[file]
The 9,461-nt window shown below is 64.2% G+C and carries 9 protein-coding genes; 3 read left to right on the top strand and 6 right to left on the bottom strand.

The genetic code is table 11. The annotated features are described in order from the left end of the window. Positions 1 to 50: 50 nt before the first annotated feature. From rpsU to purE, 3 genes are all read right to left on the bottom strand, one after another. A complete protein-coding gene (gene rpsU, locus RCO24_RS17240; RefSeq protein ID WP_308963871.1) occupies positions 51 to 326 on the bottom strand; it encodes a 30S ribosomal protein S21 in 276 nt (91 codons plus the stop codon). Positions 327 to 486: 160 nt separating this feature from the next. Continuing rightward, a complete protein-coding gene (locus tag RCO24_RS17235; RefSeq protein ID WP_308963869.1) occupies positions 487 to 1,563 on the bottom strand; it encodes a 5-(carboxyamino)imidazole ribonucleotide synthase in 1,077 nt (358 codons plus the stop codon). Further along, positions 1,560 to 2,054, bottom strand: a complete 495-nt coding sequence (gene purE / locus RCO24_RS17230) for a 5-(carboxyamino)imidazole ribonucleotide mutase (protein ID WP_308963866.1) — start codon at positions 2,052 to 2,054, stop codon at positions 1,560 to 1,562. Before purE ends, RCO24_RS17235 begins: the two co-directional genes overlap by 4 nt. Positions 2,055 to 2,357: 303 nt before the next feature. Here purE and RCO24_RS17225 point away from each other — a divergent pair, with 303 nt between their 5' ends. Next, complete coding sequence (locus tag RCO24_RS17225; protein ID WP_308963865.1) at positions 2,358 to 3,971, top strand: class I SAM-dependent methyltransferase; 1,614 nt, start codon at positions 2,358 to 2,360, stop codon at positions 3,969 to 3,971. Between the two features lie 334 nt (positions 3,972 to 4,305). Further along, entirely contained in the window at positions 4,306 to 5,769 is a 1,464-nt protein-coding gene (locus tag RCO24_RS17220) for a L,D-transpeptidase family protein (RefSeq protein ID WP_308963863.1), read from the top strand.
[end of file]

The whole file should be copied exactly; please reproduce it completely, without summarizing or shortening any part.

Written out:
The 9,461-nt window shown below is 64.2% G+C and carries 9 protein-coding genes; 3 read left to right on the top strand and 6 right to left on the bottom strand.

The genetic code is table 11. The annotated features are described in order from the left end of the window. Positions 1 to 50: 50 nt before the first annotated feature. From rpsU to purE, 3 genes are all read right to left on the bottom strand, one after another. A complete protein-coding gene (gene rpsU, locus RCO24_RS17240; RefSeq protein ID WP_308963871.1) occupies positions 51 to 326 on the bottom strand; it encodes a 30S ribosomal protein S21 in 276 nt (91 codons plus the stop codon). Positions 327 to 486: 160 nt separating this feature from the next. Continuing rightward, a complete protein-coding gene (locus tag RCO24_RS17235; RefSeq protein ID WP_308963869.1) occupies positions 487 to 1,563 on the bottom strand; it encodes a 5-(carboxyamino)imidazole ribonucleotide synthase in 1,077 nt (358 codons plus the stop codon). Further along, positions 1,560 to 2,054, bottom strand: a complete 495-nt coding sequence (gene purE / locus RCO24_RS17230) for a 5-(carboxyamino)imidazole ribonucleotide mutase (protein ID WP_308963866.1) — start codon at positions 2,052 to 2,054, stop codon at positions 1,560 to 1,562. Before purE ends, RCO24_RS17235 begins: the two co-directional genes overlap by 4 nt. Positions 2,055 to 2,357: 303 nt before the next feature. Here purE and RCO24_RS17225 point away from each other — a divergent pair, with 303 nt between their 5' ends. Next, complete coding sequence (locus tag RCO24_RS17225; protein ID WP_308963865.1) at positions 2,358 to 3,971, top strand: class I SAM-dependent methyltransferase; 1,614 nt, start codon at positions 2,358 to 2,360, stop codon at positions 3,969 to 3,971. Between the two features lie 334 nt (positions 3,972 to 4,305). Further along, entirely contained in the window at positions 4,306 to 5,769 is a 1,464-nt protein-coding gene (locus tag RCO24_RS17220) for a L,D-transpeptidase family protein (RefSeq protein ID WP_308963863.1), read from the top strand.